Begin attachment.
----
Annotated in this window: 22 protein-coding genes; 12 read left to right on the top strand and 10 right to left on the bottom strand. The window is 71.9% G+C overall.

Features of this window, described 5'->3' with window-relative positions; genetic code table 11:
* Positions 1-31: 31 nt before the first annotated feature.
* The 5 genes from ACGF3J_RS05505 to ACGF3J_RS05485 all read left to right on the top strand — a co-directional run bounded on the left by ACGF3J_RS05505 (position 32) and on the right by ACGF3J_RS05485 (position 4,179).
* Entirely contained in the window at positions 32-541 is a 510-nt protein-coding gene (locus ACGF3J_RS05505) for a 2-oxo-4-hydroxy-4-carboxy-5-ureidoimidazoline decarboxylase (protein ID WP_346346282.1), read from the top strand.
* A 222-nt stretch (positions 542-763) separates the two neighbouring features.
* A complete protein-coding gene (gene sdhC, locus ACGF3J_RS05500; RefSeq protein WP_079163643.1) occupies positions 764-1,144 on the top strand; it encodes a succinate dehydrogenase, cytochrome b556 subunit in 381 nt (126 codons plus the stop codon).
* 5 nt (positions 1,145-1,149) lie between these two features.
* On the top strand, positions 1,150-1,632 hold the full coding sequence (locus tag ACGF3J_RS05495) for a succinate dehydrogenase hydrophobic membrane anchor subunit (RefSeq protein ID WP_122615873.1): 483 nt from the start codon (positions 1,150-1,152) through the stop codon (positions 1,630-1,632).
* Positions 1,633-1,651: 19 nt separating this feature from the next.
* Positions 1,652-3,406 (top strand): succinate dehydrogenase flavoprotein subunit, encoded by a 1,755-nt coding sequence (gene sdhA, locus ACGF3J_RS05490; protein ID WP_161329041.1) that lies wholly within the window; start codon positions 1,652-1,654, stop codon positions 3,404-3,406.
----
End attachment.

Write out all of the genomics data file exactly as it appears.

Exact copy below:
Annotated in this window: 22 protein-coding genes; 12 read left to right on the top strand and 10 right to left on the bottom strand. The window is 71.9% G+C overall.

Features of this window, described 5'->3' with window-relative positions; genetic code table 11:
* Positions 1-31: 31 nt before the first annotated feature.
* The 5 genes from ACGF3J_RS05505 to ACGF3J_RS05485 all read left to right on the top strand — a co-directional run bounded on the left by ACGF3J_RS05505 (position 32) and on the right by ACGF3J_RS05485 (position 4,179).
* Entirely contained in the window at positions 32-541 is a 510-nt protein-coding gene (locus ACGF3J_RS05505) for a 2-oxo-4-hydroxy-4-carboxy-5-ureidoimidazoline decarboxylase (protein ID WP_346346282.1), read from the top strand.
* A 222-nt stretch (positions 542-763) separates the two neighbouring features.
* A complete protein-coding gene (gene sdhC, locus ACGF3J_RS05500; RefSeq protein WP_079163643.1) occupies positions 764-1,144 on the top strand; it encodes a succinate dehydrogenase, cytochrome b556 subunit in 381 nt (126 codons plus the stop codon).
* 5 nt (positions 1,145-1,149) lie between these two features.
* On the top strand, positions 1,150-1,632 hold the full coding sequence (locus tag ACGF3J_RS05495) for a succinate dehydrogenase hydrophobic membrane anchor subunit (RefSeq protein ID WP_122615873.1): 483 nt from the start codon (positions 1,150-1,152) through the stop codon (positions 1,630-1,632).
* Positions 1,633-1,651: 19 nt separating this feature from the next.
* Positions 1,652-3,406 (top strand): succinate dehydrogenase flavoprotein subunit, encoded by a 1,755-nt coding sequence (gene sdhA, locus ACGF3J_RS05490; protein ID WP_161329041.1) that lies wholly within the window; start codon positions 1,652-1,654, stop codon positions 3,404-3,406.